1/21 Phnom Penh, Cambodia.
I woke up early and rested and set about sorting out the exigencies of travel. Sometime you get caught up in these weird little loops where you want to make a hotel reservation, but you can't make one until you have transport sorted out, but you don't want to buy a ticket off to someplace unless you have a definite place to sleep. So I took a motorcycle from the hotel down to the bus station, bought a ticket, went back to the hotel to call and confirm the reservation to Siem Reap, then grabbed my baggage and returned to the bus station. My moto driver for this last leg (imagine, if you will, the driver, my big backpack between his knees, and me with camera in hand, ducking and weaving through the rush hour streets of Phnom Penh on a tiny little motorcycle) asked the standard questions about where I was from and what I was up to in Cambodia. I told him about the orphanage and hanging out with the kids he was immediately thankful. At the bus station he parked the motorcycle so we could go sit down and “discuss a little bit." His name was Ansary. He is pretty passionate in his desire for Cambodia to get to a point where the country can help itself. He has a vision of a Cambodia that effectively enters into the global and regional economy. He is grateful for foreign aid, but at the same time he sees the inherent contradiction of many of the NGOs rolling around town in their new Landcruisers and healthy per diems.  He wants to see the money that comes into the country get better leveraged on behalf of the people, and not be so diluted by the series of middle men.  He talked about his motorcycle, expressing a sense of gratefulness for it. "I know that if I don't have the moto, maybe I have a bicycle,and this is good too. And if I don't have a bicycle, I have my shoes. That is good too. Because I see people, many people with no legs, or no feet. I must be thankful." He was bright and smart and talked with me not as one would talk to a tourist, but as one would talk with a friend.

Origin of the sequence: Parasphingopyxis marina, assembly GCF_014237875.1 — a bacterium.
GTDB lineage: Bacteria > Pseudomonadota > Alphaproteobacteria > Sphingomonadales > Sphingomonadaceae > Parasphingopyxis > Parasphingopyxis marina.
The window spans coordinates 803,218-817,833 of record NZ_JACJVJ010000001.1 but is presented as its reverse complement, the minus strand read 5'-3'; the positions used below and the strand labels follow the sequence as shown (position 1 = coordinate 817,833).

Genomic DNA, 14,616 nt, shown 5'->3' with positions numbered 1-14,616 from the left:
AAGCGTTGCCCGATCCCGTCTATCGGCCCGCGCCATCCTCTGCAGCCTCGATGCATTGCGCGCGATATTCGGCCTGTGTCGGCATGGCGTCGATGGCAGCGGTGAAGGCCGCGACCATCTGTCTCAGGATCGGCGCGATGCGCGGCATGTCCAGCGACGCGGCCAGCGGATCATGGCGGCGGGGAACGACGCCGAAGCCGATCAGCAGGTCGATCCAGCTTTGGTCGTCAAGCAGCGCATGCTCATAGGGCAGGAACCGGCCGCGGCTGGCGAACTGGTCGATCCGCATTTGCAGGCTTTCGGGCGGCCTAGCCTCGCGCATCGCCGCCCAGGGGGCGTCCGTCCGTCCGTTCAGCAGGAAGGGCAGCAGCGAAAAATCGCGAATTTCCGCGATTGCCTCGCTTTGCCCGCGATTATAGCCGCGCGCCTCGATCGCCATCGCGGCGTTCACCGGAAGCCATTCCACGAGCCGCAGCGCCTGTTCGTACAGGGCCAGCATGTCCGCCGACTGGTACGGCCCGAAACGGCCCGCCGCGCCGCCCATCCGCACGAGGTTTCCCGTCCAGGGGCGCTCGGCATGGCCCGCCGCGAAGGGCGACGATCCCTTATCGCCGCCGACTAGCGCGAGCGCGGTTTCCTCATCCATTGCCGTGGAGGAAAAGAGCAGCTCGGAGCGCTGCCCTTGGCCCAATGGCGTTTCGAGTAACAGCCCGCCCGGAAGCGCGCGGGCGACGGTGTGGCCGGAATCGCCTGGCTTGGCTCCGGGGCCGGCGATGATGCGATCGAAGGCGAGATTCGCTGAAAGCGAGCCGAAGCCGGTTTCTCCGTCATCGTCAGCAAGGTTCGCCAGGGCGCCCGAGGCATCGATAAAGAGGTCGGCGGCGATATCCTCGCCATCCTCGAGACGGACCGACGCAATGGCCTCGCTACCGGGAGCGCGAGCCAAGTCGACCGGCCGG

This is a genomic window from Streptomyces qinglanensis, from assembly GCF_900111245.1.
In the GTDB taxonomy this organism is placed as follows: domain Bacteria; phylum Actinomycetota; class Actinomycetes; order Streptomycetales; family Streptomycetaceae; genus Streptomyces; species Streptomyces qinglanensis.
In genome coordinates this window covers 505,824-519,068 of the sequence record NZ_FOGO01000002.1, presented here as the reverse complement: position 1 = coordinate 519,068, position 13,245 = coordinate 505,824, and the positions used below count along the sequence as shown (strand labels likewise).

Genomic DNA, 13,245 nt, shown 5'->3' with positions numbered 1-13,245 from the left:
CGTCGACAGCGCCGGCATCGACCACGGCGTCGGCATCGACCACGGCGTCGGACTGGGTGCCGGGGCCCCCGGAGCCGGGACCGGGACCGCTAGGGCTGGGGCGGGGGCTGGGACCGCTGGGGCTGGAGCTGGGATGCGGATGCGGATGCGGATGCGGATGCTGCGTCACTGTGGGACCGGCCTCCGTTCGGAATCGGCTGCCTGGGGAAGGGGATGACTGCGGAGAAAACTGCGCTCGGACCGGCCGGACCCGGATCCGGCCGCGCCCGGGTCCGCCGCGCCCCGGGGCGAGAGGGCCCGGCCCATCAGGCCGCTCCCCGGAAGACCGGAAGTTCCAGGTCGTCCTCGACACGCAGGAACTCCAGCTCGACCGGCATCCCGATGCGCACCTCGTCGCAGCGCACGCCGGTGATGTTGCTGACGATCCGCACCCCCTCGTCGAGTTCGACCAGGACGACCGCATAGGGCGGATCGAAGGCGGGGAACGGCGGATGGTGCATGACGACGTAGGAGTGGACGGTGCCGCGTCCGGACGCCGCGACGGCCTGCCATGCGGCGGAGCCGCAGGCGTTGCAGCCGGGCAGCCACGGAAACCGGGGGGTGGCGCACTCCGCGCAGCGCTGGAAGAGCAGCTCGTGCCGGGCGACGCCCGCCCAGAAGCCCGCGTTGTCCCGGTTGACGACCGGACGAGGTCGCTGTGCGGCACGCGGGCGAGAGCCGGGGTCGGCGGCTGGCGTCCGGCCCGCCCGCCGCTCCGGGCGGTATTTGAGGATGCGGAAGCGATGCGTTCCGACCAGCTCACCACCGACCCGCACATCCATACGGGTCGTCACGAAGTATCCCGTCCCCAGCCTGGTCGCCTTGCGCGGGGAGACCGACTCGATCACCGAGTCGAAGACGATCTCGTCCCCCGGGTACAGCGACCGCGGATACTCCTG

There is a sense of humor here. Refreshing to see and feel. Unlike the Middle East or Latin America, where bus journeys are undertaken with the grim solemnity of a military campaign, the conductor of my bus to Siem Reap addressed the passengers in a lengthy speech in Khmer, then smiling at his own linguistic fumbling, he said, "ladies and gentlemen. We go now to Siem Reap. On way we stop. Two times perhaps. Is long journey. Good Luck!"And dissolved into laughter. And everyone laughed.

So we motored out of town, first northeast, to get to the other side of the Tonle Sap river, then northwest, across the central part of the country. Flat as a pancake.  There are houses on stilts, roadside markets. Lots of agriculture going on. The occasional Wat. Haystacks, banana trees. The horizon is broken up by palm trees, stretching off into the distance at varying intervals. At mid day the light gets hot and white and chalky. We stop at a roadside market and the heat is intense. I buy a pomelo, and the girl smiles and invites me to try one of her enormous stack of cooked spiders. Cambodians are, by necessity, fiercely omnivorous, and a mind boggling array of things pass for foodstuff.

There is ample evidence of the millions of landmines that lay sleeping throughout the Cambodian countryside.  The wet dry seasonal cycle adds to the problem by sending torrents of water through the fields and jungles that move or uncover mines and render areas that were previously considered safe dangerous again.

The record was six. I couldn't get a pic in time but I saw six people crowded aboard one wheezing little moped.

Copyright Estate of Anthony Vail Sloan 2009